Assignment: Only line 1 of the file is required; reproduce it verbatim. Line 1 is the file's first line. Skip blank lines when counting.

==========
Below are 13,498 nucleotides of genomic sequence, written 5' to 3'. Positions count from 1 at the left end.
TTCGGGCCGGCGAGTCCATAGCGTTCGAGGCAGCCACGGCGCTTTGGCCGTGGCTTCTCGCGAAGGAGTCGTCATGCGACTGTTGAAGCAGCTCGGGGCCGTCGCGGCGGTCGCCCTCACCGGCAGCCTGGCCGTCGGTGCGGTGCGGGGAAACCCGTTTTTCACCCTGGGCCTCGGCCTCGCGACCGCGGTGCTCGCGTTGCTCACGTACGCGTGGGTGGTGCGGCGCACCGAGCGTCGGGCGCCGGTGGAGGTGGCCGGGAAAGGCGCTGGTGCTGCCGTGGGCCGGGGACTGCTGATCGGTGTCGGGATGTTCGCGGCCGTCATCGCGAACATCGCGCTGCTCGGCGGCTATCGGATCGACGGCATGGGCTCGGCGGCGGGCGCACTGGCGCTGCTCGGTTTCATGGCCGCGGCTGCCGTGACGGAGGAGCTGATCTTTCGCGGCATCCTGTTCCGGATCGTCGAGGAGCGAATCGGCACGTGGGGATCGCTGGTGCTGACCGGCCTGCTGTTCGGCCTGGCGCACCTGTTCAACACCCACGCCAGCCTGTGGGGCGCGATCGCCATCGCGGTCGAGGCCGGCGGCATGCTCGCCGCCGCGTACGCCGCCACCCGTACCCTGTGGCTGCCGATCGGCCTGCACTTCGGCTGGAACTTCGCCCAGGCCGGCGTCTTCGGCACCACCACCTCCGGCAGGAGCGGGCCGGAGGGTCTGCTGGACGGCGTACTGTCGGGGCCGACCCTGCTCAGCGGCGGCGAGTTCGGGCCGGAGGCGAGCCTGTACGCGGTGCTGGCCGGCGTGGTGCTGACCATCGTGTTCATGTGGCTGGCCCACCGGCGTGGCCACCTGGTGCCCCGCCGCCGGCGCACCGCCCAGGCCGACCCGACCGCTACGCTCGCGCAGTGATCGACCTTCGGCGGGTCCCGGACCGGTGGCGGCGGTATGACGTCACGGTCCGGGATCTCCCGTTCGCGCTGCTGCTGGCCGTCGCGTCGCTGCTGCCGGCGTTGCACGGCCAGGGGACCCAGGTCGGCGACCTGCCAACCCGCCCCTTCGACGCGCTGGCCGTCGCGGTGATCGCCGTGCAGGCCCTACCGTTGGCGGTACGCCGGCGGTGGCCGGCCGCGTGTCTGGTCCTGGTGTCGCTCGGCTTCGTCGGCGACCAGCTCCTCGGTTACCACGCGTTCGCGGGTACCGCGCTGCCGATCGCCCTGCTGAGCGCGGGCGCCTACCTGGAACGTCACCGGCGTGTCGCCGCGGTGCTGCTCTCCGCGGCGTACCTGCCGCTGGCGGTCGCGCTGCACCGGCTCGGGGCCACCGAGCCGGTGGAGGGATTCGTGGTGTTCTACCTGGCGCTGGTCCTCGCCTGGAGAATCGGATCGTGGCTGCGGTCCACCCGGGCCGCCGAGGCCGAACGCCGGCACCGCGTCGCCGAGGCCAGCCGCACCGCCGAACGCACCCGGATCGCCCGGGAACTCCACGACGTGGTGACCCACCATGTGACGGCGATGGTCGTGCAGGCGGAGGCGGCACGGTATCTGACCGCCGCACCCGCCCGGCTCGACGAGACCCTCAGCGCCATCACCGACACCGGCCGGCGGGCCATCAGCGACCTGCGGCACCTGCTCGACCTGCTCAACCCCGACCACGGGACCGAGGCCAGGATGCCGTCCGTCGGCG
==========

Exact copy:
Below are 13,498 nucleotides of genomic sequence, written 5' to 3'. Positions count from 1 at the left end.